Nothing wrong with a haiku for a friend getting married in the morning.
I’ve always loved haikus, limericks and all short poetry. This one I wrote in Grade 8 (at 14 years). It was an assignment from a teacher, who is now a colleague and reads this blog. The few drops of rain we’ve had reminded me of this poem.
The first version of this poem was written when I was fifteen. Regrettably, it still applies.
This has nothing to do with politics or blasphemy. The time has come to speak harsh words about the murders of those who produce our food.
Words cannot describe the infinity of loss.
Sometimes reality is dubious to me.
Hennie Aucamp has a beautiful poem called ‘n Buurman Digteby (a close neighbour). The poem describes the presence of a ghost, presumably the awareness of death by whom we are all followed throughout life.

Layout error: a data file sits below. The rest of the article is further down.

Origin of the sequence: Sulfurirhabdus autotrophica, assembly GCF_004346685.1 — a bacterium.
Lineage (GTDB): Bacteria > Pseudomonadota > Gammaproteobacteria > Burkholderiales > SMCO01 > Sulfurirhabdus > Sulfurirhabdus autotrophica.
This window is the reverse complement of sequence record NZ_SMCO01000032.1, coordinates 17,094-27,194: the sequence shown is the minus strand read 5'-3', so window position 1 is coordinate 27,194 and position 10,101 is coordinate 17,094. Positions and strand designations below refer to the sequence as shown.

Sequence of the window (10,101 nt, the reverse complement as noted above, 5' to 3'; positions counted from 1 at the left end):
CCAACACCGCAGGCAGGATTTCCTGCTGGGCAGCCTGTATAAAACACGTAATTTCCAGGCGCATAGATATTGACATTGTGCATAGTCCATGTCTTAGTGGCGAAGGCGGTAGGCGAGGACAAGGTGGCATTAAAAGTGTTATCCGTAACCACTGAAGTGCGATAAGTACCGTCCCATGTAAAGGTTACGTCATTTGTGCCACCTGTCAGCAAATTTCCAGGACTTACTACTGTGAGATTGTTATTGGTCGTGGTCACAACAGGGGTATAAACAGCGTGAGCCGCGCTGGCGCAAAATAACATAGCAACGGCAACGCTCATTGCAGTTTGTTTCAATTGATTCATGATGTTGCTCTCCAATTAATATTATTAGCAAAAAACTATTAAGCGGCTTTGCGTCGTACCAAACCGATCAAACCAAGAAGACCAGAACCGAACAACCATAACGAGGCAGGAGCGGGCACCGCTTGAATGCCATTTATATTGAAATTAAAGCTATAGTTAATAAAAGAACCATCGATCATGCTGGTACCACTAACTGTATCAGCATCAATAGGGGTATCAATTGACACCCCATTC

At times I’ve wondered if that ghost always stays in its place.
This category is called “Poemish” because I don’t think of what I write as poetry. I fear calling it that might be too arrogant.
However, this is one attempt of which I remain proud and fond – and I’m as unable as unwilling to change my feelings.
Far be it from me to insult the great Elizabeth Barrett Browning but I remain perplexed as to why, why, why companies ever chose to torture us with the mini USB. I should add it is, in fact, the micro USB that is the truest source of my frustration. At the time of writing “mini” just worked better.
Apparently “Funeral Blues” (Stop all the Clocks) by W.H. Auden was originally written as satire. Then came “Four Weddings and a Funeral” and the poem’s popularity soared.